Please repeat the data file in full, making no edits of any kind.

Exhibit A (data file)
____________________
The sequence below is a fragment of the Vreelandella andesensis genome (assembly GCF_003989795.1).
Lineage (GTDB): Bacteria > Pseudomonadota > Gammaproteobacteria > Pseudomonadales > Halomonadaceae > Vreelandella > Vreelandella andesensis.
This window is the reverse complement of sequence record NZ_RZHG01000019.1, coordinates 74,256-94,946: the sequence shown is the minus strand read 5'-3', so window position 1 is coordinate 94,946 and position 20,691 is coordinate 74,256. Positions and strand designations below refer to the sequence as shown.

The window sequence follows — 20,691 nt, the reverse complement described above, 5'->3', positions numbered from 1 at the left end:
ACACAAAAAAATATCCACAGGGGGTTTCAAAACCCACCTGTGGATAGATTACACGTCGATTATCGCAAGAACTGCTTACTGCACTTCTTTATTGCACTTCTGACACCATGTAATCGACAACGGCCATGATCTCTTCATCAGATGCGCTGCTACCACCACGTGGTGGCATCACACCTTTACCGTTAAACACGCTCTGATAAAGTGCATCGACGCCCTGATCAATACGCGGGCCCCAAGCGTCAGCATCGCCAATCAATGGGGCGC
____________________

The sequence below is a fragment of the Vreelandella andesensis genome (assembly GCF_003989795.1).
Lineage (GTDB): Bacteria > Pseudomonadota > Gammaproteobacteria > Pseudomonadales > Halomonadaceae > Vreelandella > Vreelandella andesensis.
This window is the reverse complement of sequence record NZ_RZHG01000019.1, coordinates 74,256-94,946: the sequence shown is the minus strand read 5'-3', so window position 1 is coordinate 94,946 and position 20,691 is coordinate 74,256. Positions and strand designations below refer to the sequence as shown.

The window sequence follows — 20,691 nt, the reverse complement described above, 5'->3', positions numbered from 1 at the left end:
ACACAAAAAAATATCCACAGGGGGTTTCAAAACCCACCTGTGGATAGATTACACGTCGATTATCGCAAGAACTGCTTACTGCACTTCTTTATTGCACTTCTGACACCATGTAATCGACAACGGCCATGATCTCTTCATCAGATGCGCTGCTACCACCACGTGGTGGCATCACACCTTTACCGTTAAACACGCTCTGATAAAGTGCATCGACGCCCTGATCAATACGCGGGCCCCAAGCGTCAGCATCGCCAATCAATGGGGCGC